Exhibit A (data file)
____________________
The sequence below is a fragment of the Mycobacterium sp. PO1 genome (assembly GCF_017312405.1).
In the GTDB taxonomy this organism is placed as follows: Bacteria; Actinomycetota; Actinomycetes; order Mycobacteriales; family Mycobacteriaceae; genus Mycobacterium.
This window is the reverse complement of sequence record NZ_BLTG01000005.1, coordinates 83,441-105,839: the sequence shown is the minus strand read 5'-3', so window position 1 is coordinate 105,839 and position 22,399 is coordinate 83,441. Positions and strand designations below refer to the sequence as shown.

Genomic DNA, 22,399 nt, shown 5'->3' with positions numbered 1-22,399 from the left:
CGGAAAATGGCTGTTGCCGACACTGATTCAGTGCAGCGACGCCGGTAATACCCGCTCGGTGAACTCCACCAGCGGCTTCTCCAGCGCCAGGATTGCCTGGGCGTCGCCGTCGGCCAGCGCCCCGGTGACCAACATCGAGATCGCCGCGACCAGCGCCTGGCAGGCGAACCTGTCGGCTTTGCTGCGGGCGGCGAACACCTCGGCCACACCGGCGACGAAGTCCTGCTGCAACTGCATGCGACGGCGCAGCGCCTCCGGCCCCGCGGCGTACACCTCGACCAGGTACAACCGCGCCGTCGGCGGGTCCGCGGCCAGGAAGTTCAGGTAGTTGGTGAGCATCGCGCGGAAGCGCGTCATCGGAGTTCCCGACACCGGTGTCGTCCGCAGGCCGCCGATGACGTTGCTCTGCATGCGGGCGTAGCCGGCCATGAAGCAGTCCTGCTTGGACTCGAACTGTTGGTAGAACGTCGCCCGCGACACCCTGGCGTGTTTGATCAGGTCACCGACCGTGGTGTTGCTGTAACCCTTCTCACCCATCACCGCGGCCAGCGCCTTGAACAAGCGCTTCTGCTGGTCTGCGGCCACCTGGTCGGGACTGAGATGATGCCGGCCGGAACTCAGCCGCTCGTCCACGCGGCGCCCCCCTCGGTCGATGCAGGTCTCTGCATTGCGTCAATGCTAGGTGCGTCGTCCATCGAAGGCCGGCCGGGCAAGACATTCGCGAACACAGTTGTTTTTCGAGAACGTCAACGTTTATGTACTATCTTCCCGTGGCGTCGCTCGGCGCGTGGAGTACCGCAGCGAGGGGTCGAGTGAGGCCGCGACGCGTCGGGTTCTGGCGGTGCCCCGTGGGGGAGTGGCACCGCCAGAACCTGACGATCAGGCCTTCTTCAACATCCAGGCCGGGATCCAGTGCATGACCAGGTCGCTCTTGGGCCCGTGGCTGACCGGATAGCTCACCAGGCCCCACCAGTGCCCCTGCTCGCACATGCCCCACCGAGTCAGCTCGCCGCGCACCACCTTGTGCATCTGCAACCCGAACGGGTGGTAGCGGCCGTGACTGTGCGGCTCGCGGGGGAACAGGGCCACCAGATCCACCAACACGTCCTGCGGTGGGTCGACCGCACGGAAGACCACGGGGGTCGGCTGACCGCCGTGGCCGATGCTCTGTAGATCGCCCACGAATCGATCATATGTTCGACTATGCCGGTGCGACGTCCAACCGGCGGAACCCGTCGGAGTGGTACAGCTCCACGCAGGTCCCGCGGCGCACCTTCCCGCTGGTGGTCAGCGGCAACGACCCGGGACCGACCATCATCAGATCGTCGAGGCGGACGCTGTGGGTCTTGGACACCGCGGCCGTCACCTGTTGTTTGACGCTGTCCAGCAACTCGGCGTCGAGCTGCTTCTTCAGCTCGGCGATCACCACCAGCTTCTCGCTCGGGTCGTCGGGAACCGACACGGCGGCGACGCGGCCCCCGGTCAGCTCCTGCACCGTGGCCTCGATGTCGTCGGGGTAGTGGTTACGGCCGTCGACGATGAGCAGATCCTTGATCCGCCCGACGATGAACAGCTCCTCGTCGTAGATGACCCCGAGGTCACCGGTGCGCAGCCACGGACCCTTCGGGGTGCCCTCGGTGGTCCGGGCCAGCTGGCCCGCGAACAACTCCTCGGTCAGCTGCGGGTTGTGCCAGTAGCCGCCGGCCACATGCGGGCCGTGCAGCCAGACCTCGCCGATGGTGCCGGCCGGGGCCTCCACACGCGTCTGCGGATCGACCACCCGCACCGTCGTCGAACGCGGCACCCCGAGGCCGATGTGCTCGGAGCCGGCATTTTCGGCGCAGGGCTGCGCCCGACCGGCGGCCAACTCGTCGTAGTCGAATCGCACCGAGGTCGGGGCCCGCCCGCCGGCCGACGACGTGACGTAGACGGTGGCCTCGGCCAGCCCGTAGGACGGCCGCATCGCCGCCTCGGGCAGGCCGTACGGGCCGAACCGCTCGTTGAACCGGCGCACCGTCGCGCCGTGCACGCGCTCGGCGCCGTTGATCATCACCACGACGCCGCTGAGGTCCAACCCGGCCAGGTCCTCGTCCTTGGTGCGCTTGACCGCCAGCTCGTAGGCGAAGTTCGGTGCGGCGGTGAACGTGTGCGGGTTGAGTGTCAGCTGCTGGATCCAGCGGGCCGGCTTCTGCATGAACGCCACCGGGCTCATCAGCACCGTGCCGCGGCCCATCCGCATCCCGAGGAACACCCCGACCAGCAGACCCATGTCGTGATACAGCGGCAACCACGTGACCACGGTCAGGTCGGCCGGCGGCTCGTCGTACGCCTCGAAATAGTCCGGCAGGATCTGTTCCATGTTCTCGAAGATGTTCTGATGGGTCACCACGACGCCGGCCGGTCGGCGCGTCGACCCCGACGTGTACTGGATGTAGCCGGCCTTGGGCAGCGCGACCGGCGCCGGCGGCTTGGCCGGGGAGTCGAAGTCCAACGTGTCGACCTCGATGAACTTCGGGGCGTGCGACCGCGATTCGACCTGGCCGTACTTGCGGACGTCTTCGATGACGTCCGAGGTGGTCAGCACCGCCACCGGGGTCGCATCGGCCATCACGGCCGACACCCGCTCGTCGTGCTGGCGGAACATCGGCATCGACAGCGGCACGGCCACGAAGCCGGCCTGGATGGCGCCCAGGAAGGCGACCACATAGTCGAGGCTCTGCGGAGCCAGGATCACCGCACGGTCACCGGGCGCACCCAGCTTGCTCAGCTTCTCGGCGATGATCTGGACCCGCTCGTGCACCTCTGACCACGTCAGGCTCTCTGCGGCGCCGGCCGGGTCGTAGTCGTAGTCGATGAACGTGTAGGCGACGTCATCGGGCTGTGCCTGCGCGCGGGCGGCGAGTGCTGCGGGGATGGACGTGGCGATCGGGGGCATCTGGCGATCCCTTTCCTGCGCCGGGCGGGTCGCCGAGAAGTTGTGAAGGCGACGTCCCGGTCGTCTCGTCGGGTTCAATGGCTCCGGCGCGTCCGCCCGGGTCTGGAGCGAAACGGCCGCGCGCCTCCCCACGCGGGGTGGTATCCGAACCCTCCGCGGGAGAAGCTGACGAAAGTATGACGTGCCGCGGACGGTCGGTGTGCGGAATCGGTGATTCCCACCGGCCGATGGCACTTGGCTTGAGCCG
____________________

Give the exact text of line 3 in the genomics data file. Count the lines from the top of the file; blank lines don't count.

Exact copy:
This window is the reverse complement of sequence record NZ_BLTG01000005.1, coordinates 83,441-105,839: the sequence shown is the minus strand read 5'-3', so window position 1 is coordinate 105,839 and position 22,399 is coordinate 83,441. Positions and strand designations below refer to the sequence as shown.